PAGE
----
Meet Bruno, Datavillage's Data Engineer

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Datavillage Oct 26, 2021
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Can you please introduce yourself and tell us more about your background ?

My name is Bruno Coussement, data engineer and avid road cyclist. I did my masters in mathematical engineering and computational sciences. During that time, I’ve also co-founded a student data science organisation ( back in the days it was about to become cool (2015).

After that I stayed in the academic world, and did 2 years of fundamental ML research in tensor-based methods at the KU Leuven. The only part I still use today is how to create, train, tune ML models in a robust, fast and scalable way. At that point I wanted to pop out of the comfort of the academic bubble, and gain hands-on experience actually using ML models in the real world. This realisation led me to pivot towards data engineering consulting at Data Minded.

During those 3 years, I basically experienced how hard it is to industrialise data products across different industries, organisation sizes and “data maturities” first hand. Secondly, I was also involved in data privacy projects where the idea was to use personally identifiable information without divulging it. We’ve ran pilots with synthetic data generation (read, differential privacy ( but all these tools never seem to strike a usable balance (see a more technical post I wrote about it There should be another way, I thought.

Why have you chosen to work with Datavillage ?

I have learned about Datavillage while randomly browsing De Tijd, a Belgian newspaper. The following question came to my mind: are they doing something fundamentally different than the approaches I’ve already played with? After a first virtual meeting with Quentin and Frederic, the founders, the answer was a clear yes!

Rather than dealing with all the increasingly stringent regulatory compliance challenges associated with centralising personal data, let’s keep the data in an environment that the user (or consumer) owns and controls. Even better, this decentralisation of data control should also incentivise organisations to come up with better data solutions than they would today. Give the end-users an actual reason why they should give access to their precious.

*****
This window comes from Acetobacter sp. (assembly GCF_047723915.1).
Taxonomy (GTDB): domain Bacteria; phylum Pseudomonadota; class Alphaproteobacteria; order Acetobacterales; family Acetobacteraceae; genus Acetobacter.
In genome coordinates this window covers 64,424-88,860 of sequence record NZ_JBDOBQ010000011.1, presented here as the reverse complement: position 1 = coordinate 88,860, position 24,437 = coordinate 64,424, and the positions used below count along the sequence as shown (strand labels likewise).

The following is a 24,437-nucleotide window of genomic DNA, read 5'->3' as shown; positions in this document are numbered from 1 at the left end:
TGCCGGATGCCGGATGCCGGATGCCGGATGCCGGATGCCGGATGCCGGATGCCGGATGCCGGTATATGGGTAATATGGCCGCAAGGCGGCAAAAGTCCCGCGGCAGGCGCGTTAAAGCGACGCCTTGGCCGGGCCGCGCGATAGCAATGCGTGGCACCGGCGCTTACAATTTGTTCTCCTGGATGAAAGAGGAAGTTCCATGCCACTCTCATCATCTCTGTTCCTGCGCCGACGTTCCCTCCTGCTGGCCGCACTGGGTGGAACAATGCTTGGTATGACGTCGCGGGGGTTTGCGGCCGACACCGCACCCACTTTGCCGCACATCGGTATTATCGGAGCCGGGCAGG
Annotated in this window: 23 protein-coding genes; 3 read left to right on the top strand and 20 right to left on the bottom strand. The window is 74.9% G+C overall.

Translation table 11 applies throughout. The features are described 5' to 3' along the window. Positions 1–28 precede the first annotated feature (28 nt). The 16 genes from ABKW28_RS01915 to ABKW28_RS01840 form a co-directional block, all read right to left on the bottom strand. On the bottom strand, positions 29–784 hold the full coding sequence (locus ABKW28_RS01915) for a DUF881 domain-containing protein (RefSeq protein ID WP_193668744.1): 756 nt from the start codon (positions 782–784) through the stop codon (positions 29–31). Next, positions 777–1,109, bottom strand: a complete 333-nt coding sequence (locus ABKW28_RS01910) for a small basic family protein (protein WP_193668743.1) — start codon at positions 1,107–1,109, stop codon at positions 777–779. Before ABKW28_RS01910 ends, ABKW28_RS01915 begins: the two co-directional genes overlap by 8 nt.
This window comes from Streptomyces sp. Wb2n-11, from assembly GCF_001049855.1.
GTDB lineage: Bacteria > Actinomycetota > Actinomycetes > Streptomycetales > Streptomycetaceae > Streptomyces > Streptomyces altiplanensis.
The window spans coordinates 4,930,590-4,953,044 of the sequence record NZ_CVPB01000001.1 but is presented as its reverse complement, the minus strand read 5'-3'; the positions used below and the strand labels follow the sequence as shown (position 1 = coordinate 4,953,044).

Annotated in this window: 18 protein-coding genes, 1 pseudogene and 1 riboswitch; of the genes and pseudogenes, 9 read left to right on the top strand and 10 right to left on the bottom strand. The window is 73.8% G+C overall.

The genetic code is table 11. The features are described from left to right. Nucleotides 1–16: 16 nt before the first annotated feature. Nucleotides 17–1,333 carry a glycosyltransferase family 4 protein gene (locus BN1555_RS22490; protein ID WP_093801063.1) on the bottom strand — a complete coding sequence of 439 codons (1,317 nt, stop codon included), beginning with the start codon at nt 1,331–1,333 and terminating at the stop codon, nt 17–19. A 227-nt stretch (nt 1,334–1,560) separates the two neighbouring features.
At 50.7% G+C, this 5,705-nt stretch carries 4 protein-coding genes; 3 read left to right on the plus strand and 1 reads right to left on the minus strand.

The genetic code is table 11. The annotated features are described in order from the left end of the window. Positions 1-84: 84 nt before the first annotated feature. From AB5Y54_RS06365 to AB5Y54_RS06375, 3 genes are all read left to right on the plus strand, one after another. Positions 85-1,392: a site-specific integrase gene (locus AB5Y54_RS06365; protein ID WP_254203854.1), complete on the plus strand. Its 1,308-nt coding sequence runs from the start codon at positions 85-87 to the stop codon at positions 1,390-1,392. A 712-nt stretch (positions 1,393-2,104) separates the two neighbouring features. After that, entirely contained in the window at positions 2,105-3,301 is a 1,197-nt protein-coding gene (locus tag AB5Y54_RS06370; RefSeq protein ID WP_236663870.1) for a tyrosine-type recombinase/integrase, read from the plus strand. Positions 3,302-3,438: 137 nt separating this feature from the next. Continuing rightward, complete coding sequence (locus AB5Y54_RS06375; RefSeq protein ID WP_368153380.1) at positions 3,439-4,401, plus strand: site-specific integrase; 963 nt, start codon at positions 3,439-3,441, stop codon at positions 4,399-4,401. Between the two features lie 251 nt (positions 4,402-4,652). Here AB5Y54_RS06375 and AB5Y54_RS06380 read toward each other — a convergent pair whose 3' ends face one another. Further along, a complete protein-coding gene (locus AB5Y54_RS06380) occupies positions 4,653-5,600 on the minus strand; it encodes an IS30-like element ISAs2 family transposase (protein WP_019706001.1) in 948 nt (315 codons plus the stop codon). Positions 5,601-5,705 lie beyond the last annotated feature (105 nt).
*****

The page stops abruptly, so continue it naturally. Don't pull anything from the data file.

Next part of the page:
Personally, the intriguing technical challenge I signed up for is how organizations will provide improved data solutions without actually seeing it. Secondly, I wanted to gain more experience in actual product development instead of more consulting.

Finally, if you believe in the following proverb: “you become your environment”, then it is important to look at who you will work with. Everyone at Datavillage brings experience to the table I wish to learn from.

What is your role at Datavillage ?

My exact role as a data engineer is broad.

My main goal is to increase productivity and speed to embed new features on our platform. As mentioned above, bringing a data solution to production easily takes a year when doing it for the first time. But with the right set of practices, the amount of time before going live can be reduced to a few weeks, without increasing headcount or technical debt, freeing up my teammate’s or client data team’s time to work on the next project. The key here is to automate everything, offer self-service components, and streamline processes. Engineers should go from building everything from scratch to just linking components together.

In parallel, I impose security best-practices and enhance reliability to ensure continuous operation of our solutions. Many data solutions are stopped after a certain amount of time because they no longer provide value and no one can figure out why that’s the case or how to fix them. Having continuous monitoring, product efficacy testing integrated in our workflow should hopefully help it.

Thirdly, all of this exhaustive automation, testing and embedding of reusable components should reduce the risk of using our platform. For example, continuous testing reduces the impact of manual errors. Reusable components should have clear structure, use, risk considerations, lowering the probability of error and rendering upgrades of it less daunting.